In 1991 while was working in the auto industry near the beaches of Virginia, the opportunity arose to come to Michigan. I was a life-long auto nut who could think of no better life choice than to move to Detroit, the world’s automotive mecca. My first engineering meeting at an unnamed car company was a huge shock – not a single fellow enthusiast in the meeting. Most interesting car driven by the 15 or so in attendance? A mid-sized sedan with a V6 and automatic. Mind you, this was not today’s V6 with somewhere north of 300HP and in a chassis that actually handles. It was 1991-era 150 horsepower of sack of corn mush cornering automotive nirvana.
What have I done?
The initial shock wore off soon enough. While searching for a house I ran into a repair shop with a race car outside. The owner introduced me to Waterford Hills, became a friend/crew chief and was the beginning of the greatest group of friends and acquaintances a lucky boy from Germany like me could ever hope for (you know who you are). Now all these years later I feel fortunate to still work in an industry with some great people who do great things – but the original shock of moving here and not finding a robust visible car culture has never left me. And that, my friends, is still a very real problem in Detroit.
Detroit used to have two problems, the first of which has since been somewhat solved. When I moved here to be an auto enthusiast was almost something to be ashamed of. People hid it like a past felony conviction (which actually makes sense when you consider how many times I have been ticketed for having too many cars in my driveway). But with events like the Woodward Cruise, Detroit has started a slow renaissance of accepting and embracing once again the fabulous-ness of the automobile.
But the second still problem still exists. The car culture is fragmented and there seems to be little desire to unite the masses. Or perhaps the desire is there but the opportunity is missing. Waterford Hills for the Road Racers, Woodward Dream Cruise for the Hot Rods and Muscle Cars, Milan for Drag Racing, St John’s for classic cars, everyone has their own real estate mapped out. Cruise nights and Cars and Coffee events are popping up everywhere, but they are mostly local. (PS my favorites are at Parking at Pasteiners and Cars, Coffee and Karts at Kart2Kart) But these events still don’t truly integrate the missing motorcycle fans out there. Detroit needs a unifying automotive event, one that celebrates all 2-wheel and 4-wheel vehicles, where we can all get together and enjoy our passion. Well now we have an answer …………..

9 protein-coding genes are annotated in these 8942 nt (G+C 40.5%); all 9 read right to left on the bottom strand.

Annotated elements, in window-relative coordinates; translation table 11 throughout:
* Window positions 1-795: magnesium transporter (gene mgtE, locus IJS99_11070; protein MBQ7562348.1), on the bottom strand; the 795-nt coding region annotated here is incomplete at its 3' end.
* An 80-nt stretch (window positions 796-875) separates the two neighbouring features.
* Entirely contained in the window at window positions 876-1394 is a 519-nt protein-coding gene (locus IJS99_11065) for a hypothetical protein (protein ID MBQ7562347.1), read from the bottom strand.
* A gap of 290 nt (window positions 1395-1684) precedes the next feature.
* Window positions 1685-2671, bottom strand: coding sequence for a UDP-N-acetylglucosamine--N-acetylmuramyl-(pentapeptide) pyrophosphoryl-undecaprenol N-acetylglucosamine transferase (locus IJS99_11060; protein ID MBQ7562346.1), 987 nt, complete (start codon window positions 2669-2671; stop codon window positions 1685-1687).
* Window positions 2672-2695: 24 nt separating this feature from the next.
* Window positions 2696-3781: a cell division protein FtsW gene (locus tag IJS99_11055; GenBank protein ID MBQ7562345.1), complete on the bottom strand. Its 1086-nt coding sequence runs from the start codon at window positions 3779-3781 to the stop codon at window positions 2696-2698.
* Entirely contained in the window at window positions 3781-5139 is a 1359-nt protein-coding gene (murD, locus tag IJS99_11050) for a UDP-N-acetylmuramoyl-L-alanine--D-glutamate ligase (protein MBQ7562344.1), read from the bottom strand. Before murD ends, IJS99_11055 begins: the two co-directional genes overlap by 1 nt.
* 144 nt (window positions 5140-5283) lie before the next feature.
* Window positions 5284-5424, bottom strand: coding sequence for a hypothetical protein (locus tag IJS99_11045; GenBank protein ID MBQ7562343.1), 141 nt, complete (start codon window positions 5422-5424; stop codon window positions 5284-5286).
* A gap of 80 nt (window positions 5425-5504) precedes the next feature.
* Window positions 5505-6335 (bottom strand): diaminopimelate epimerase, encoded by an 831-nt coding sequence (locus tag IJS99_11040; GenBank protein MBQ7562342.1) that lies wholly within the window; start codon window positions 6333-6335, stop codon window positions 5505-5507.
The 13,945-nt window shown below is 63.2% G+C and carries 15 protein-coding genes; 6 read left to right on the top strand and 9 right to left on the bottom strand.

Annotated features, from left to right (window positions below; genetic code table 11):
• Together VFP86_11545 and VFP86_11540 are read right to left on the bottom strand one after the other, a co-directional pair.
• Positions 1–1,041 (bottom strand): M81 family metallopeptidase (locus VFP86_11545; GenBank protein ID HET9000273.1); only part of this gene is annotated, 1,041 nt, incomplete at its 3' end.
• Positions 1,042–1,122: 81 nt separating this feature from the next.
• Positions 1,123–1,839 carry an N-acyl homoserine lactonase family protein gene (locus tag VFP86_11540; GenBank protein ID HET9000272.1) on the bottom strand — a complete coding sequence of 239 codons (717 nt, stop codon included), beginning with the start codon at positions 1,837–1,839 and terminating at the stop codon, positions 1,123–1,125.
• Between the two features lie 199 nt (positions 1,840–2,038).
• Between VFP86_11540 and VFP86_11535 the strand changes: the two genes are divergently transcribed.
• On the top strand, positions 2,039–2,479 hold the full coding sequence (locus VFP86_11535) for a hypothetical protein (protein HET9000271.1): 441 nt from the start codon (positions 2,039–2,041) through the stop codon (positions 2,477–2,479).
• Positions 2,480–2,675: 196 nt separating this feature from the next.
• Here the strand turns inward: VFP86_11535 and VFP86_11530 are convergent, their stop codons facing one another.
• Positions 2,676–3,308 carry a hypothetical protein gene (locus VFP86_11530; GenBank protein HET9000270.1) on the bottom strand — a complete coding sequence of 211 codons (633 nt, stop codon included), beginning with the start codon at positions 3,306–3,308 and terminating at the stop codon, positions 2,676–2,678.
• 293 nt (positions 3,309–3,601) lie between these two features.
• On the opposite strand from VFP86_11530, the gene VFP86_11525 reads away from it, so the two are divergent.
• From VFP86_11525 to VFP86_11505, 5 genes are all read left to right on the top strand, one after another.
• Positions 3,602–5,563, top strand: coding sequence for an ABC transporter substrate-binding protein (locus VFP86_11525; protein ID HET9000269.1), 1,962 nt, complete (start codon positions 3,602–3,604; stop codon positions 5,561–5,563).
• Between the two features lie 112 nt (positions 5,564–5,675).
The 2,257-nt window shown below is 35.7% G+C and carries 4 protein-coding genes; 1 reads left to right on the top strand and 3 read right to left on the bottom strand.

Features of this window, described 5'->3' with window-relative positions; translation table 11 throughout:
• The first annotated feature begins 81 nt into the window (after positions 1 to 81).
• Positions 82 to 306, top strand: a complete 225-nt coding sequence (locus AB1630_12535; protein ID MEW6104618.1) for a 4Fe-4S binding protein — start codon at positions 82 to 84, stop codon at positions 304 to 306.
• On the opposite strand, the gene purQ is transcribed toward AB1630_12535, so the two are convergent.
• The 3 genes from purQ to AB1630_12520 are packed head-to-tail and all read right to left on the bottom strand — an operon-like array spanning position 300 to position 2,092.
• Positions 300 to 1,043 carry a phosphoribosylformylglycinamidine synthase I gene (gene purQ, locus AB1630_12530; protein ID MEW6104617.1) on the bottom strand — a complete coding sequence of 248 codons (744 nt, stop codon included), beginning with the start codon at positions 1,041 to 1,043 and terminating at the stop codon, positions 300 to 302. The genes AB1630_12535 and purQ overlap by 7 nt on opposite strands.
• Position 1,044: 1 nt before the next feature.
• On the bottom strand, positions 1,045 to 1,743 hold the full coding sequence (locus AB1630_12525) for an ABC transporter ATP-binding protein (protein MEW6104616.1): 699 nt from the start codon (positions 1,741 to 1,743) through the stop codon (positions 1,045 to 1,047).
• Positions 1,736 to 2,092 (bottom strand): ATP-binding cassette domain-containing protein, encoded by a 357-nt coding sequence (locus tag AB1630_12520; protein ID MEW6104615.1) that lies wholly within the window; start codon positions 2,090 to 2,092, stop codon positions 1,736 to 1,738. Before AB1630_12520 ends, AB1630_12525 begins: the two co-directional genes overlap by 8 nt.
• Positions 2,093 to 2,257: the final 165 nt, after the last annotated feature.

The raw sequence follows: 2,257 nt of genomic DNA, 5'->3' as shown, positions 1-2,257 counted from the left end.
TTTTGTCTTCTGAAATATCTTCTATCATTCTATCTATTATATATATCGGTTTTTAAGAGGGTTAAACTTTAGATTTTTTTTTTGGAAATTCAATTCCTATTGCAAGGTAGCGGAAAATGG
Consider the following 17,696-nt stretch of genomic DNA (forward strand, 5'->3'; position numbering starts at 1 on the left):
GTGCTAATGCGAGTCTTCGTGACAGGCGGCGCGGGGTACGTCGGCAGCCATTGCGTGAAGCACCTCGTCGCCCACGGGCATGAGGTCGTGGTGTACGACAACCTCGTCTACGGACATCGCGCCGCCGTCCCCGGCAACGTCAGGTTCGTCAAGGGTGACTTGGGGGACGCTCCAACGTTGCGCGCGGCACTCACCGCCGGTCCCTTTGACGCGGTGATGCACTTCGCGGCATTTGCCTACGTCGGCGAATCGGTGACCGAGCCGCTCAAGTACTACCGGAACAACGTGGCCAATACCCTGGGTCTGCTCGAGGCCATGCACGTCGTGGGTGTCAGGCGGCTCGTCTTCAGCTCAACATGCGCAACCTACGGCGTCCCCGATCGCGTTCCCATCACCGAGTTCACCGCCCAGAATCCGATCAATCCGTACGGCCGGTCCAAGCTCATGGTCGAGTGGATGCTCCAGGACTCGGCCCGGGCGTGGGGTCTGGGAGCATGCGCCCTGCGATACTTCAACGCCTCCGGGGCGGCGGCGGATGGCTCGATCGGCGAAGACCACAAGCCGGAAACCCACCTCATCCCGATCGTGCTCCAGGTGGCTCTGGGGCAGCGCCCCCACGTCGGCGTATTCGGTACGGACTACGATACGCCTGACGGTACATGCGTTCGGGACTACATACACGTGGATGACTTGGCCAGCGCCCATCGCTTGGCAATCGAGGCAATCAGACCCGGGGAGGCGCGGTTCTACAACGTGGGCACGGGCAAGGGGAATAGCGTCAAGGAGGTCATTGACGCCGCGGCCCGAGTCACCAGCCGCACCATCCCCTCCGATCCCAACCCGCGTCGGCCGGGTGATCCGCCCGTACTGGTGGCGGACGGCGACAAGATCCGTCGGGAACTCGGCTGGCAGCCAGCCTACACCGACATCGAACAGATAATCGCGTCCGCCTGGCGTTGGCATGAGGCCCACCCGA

Welcome to the newest and greatest Detroit automotive event, the AutoModo Film and Arts Festival. A few years ago I thought how cool would it be to have auto related movies premiering in Detroit. I even checked with some theater owners on how to get it done to no avail (I had neither the skills, nor contacts, nor wherewithal to make it happen). In steps Jeremy Cable and his team to show me how its done.
Running from May 12-14 in downtown Detroit, AutoModo originally started on the west coast and is now in its fourth year. The mission is “to find and present the best Motoring related Film, Art, and Vehicles from around the world to our audience in Detroit” which is a mission I can fully support. Last year it included this guy, need I say more.
I won’t go into a lot of detail about the event, as there is plenty of that on the website, but here is a quick overview.
On Thursday night there is a private VIP party – if you want to be involved with the event I would be happy to bring you as my guest and introduce you to the managing team. There are also public screenings from 7-11pm at 1515 Broadway. On Friday the screenings are 6-11pm at 1515 Broadway and 7-11pm at The Madison Building. On Saturday there is a Street Festival from 4-10pm and the screenings conclude from 7-11pm at 1515 Broadway.
This year’s feature film is “Speed Sisters”, about the first all-woman race car driving team in the Middle East. Grabbing headlines and turning heads at improvised tracks across the West Bank, these five women have sped their way into the heart of the gritty, male-dominated Palestinian street car-racing scene.
Other films include:
- “Godspeed: The Story of Page Jones” – recovery from a severe traumatic brain injury
- “Prague to Pebble or Bust” – 1968 Tatra 603 from Prague to Pebble Beach
- “The John Penton Story” – Motorcycle icon
- “Old Man’s Car” – Brazilian car designer Anísio Campos
- “Squadra Corsa” – Polytechnic University of Turin single seat racer
- “Sugar and Spade” – Spade George and Austin ‘Brown Sugar’
- “Montana Dodge Boys” – 1928 Dodge Roadster at Bonneville
- “The Art of Moto” – From the perspective of the motocrosser
- “100 Year Road” – Calgary to Edmunton in 100 year-old cars
The full list is here and you can be sure to come back and visit this blog in late May to read about how much fun I had.